This activity was selected for the On the Cutting Edge Reviewed Teaching Collection
This activity has received positive reviews in a peer review process involving five review categories. The five categories included in the process are
- Scientific Accuracy
- Alignment of Learning Goals, Activities, and Assessments
- Pedagogic Effectiveness
- Robustness (usability and dependability of all components)
- Completeness of the ActivitySheet web page
For more information about the peer review process itself, please see http://serc.carleton.edu/NAGTWorkshops/review.html.
This page first made public: Feb 25, 2009
Students carry into class pre-conceptions based on stories they've heard, articles they've read and experiences they've had. One of the best opportunities to teach metacognition is at a 'gotcha' moment when they come to realize their pre-conception is amiss.
Context for Use
Just as students walk into class with pre-conceived understandings about the content in the class, likewise they enter class with pre-conceived systems for learning. The phrase "science doesn't come easy to me" is a euphemism for "my established study strategies don't work in science." This exercise aims to present potential differences in strategies needed for learning science versus the strategies they may employ successfully in other disciplines.
Description and Teaching Materials
Issues to address with this activity:
- Some students have not had to work hard to learn in other disciplines where they have confidence in their learning strategies.
- First year students in college were, by definition, high achievers in high school. Now they will need to modify their strategies to learn effectively in a more competitive environment.
- Students often believe learning science is an innate, not an acquired skill.
In the field of meteorology one sure-fire misconception is to challenge students to choose which air is heavier:
(a) air at 90 degrees F and muggyWrap that content question with a metacognitive question that asks them to state on what they base their response. Invariably students will pick the muggy air based on their experience of discomfort on a muggy day. Now ask them to justify alone or in groups how they arrived at their answer. In the midst of this debate provide the basic data of the atomic weights of hydrogen, nitrogen, and oxygen and ask them to use that information in their response.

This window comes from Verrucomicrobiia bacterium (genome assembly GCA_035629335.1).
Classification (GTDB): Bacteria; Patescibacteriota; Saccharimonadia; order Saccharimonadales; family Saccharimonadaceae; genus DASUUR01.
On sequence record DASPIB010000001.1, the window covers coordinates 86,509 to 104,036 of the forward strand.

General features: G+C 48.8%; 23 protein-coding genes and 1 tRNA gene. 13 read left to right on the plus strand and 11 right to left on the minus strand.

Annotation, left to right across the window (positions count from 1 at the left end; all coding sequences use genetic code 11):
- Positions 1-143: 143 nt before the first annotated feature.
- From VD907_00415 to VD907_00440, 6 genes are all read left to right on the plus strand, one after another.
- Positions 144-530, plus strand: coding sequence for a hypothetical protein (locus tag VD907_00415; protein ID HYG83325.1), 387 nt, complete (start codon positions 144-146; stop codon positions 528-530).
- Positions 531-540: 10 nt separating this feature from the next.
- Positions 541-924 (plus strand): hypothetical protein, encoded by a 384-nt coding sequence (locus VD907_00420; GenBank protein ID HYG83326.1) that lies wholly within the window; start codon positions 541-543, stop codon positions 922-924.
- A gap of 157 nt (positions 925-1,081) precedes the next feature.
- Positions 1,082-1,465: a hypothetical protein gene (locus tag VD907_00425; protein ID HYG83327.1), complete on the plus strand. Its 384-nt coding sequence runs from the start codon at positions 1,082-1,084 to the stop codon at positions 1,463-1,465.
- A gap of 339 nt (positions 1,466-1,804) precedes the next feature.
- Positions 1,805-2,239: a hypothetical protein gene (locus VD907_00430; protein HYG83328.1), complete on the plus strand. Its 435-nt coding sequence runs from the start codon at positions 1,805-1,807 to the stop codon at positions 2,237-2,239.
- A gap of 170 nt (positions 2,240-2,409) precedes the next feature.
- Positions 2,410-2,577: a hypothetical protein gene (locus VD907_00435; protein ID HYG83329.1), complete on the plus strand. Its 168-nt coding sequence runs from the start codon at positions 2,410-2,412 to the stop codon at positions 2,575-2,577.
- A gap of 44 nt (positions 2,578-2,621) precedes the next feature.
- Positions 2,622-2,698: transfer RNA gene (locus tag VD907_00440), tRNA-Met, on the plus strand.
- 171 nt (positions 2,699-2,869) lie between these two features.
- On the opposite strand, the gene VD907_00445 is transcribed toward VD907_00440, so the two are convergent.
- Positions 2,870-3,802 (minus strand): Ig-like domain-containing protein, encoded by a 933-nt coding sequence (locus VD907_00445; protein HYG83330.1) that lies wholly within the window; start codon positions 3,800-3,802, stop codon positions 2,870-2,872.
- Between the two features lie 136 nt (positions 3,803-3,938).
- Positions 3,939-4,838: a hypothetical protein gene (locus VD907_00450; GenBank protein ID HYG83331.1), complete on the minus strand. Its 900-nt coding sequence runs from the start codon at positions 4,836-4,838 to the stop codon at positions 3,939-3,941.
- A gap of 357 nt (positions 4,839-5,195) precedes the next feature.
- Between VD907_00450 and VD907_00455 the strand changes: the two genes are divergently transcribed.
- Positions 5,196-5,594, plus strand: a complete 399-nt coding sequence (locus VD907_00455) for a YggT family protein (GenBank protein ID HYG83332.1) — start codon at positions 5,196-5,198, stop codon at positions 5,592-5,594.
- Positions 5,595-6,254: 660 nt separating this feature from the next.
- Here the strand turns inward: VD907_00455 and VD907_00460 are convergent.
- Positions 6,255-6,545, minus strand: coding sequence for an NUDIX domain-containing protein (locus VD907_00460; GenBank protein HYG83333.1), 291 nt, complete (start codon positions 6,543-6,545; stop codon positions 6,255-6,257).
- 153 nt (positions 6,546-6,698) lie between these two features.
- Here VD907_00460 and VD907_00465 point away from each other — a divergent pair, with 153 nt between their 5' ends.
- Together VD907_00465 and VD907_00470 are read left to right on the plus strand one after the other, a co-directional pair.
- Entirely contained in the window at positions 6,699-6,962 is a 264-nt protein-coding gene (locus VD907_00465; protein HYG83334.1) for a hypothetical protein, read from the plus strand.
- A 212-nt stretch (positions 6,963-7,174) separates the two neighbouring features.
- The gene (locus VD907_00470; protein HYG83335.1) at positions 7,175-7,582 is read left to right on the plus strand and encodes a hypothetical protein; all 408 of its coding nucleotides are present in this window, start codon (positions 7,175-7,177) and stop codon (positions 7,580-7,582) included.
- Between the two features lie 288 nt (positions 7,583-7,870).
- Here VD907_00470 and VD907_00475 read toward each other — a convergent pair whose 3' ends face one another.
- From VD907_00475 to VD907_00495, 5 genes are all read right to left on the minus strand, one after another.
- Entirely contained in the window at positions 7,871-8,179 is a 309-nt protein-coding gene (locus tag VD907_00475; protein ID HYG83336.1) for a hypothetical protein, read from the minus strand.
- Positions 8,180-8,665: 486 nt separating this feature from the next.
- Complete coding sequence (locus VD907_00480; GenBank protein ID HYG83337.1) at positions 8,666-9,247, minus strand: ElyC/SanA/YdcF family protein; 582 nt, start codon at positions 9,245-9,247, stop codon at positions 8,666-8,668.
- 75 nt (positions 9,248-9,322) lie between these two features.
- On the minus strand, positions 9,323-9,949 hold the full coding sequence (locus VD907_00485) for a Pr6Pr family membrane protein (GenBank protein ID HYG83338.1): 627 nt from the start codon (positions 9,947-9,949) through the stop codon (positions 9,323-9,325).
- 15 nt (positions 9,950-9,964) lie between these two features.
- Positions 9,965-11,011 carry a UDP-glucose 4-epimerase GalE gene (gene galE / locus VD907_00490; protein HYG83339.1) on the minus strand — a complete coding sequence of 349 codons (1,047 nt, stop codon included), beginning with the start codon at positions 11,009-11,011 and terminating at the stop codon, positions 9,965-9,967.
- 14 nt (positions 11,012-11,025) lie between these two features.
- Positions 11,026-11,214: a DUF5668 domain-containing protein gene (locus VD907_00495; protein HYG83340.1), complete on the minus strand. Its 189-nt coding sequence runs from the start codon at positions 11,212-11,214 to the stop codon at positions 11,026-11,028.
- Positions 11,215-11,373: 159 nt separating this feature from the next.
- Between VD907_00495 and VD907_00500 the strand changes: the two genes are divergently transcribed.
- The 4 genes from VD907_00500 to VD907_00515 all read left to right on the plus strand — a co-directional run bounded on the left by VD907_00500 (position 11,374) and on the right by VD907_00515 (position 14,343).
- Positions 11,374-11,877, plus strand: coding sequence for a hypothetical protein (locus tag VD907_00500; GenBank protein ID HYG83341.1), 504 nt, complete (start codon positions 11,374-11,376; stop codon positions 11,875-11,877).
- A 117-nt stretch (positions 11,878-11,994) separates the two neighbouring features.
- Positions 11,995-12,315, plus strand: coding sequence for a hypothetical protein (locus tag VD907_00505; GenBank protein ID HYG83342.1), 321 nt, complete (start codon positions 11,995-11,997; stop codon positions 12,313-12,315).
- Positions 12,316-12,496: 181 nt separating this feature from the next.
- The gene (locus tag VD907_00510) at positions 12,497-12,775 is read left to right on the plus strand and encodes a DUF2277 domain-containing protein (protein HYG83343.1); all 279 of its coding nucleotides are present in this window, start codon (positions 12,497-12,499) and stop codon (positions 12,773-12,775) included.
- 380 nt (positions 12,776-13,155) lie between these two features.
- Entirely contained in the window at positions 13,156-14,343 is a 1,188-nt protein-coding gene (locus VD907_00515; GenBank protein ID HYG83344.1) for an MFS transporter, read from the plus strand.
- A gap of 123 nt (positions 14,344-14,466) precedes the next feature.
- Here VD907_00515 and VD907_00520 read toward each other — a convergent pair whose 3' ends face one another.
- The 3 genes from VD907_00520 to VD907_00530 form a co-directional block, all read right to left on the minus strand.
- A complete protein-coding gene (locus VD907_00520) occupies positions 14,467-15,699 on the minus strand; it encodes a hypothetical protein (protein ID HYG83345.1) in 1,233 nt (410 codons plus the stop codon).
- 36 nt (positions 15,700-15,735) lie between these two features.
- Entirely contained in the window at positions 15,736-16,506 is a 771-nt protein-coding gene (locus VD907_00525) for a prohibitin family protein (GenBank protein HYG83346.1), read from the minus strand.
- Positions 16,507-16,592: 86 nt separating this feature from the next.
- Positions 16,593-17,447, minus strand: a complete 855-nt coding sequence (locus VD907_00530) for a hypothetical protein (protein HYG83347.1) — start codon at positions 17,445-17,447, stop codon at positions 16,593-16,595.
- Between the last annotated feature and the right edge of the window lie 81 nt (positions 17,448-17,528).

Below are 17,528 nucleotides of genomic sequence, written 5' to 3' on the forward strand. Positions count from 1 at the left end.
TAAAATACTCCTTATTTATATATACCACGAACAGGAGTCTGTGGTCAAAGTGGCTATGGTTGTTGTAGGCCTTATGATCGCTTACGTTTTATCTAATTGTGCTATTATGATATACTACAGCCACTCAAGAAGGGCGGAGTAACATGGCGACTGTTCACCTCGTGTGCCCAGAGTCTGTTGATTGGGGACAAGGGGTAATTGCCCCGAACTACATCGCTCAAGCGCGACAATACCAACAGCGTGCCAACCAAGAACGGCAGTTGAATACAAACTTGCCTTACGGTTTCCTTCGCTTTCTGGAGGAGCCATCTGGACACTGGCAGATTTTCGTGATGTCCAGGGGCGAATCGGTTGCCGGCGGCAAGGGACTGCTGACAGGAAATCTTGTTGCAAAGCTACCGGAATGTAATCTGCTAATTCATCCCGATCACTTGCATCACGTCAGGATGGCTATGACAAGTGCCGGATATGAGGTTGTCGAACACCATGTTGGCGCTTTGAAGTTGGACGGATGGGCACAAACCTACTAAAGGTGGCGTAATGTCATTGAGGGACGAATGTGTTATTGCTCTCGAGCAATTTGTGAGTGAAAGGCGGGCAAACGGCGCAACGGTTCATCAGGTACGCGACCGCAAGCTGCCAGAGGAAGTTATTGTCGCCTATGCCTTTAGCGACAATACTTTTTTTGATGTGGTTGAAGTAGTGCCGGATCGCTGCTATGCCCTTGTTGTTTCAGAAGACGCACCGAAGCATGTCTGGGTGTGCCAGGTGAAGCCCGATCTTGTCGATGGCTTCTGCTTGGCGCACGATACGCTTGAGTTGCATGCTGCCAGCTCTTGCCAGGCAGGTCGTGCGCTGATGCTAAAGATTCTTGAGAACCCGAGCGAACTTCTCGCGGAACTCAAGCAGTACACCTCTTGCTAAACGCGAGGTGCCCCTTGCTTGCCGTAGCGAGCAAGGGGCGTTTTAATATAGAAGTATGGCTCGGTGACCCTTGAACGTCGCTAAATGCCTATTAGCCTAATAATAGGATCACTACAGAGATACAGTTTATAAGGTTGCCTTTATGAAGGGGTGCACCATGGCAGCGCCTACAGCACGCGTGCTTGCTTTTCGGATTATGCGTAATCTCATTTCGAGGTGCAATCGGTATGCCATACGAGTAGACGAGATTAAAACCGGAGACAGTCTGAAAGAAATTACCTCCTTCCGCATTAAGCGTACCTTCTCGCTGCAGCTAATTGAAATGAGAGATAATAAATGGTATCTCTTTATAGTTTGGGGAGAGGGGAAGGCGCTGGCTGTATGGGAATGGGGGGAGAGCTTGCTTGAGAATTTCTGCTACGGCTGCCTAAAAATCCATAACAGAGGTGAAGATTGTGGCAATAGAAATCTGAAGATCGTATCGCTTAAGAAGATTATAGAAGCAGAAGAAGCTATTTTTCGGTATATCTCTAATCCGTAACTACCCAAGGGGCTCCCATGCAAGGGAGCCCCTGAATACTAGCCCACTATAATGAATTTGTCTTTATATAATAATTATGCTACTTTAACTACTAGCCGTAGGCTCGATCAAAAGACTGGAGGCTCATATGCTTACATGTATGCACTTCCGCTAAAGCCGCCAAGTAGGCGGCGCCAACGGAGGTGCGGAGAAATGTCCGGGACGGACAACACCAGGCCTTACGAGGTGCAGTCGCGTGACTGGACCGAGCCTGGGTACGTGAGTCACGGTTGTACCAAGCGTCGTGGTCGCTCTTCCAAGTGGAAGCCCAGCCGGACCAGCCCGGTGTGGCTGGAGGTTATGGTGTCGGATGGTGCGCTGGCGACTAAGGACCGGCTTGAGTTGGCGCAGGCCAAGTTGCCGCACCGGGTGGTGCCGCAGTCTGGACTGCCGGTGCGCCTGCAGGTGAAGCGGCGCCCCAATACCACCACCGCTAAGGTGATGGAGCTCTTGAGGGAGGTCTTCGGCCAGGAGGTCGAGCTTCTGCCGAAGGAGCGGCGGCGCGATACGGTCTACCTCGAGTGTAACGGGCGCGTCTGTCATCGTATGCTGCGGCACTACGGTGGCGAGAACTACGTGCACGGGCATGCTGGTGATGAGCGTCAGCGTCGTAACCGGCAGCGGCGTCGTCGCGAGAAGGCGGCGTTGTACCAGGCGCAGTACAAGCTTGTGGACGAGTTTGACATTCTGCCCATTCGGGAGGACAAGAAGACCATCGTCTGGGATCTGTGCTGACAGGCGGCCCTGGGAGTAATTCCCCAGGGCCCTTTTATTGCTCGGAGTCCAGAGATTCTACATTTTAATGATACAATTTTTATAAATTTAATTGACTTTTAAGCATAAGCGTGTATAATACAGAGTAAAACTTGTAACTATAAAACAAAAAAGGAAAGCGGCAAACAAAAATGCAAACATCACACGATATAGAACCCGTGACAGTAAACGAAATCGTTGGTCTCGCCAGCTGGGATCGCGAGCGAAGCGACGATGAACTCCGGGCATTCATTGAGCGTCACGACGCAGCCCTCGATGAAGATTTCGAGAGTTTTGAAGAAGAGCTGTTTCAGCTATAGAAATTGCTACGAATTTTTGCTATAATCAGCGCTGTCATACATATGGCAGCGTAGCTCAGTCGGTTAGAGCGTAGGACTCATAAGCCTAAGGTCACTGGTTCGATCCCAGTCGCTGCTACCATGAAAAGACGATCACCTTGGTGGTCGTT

(b) air at 90 degrees F and bone dry.
In time the hope would be that students would look at the different molecular weights of N2 and O2, the dominate ingredients of dry air, versus the molecular weight of water vapor, H2O and come to realize that replacing N2 and O2 with H2O yields a lower net weight. Hence the muggy air is lighter (a fact that plays an important role in formation of "dry lines" that trigger tornadoes). As students realize their preconception was wrong it is valuable to point out that they probably have other pre-conceptions that are wrong and that their are methods for assessing whether a concept is correct. This is an excellent time to discuss how learning is aided through self-regulated assessment and adaptation. How do they know what they know? How can they test whether their 'knowledge' is correct?
Teaching Notes and Tips
This mini-lecture probably isn't going to come easy. You are often teaching concepts that you yourself have never been exposed to in class. Nonetheless it is likely that a poorly led discussion on the topic is still better than ignoring the topic. Students will use their strategies from other courses and experiences. You need to challenge them to reflect on whether those strategies will work in your class.
Assessment of this activity is probably best achieved through surveys later in the semester that ask whether students use the same or different learning stategies in your science course from their other courses. If so, you should also ask what factors affected the change (i.e. the mini-lecture from this activity, the grade they received on exams/papers, discussions with peers, etc.).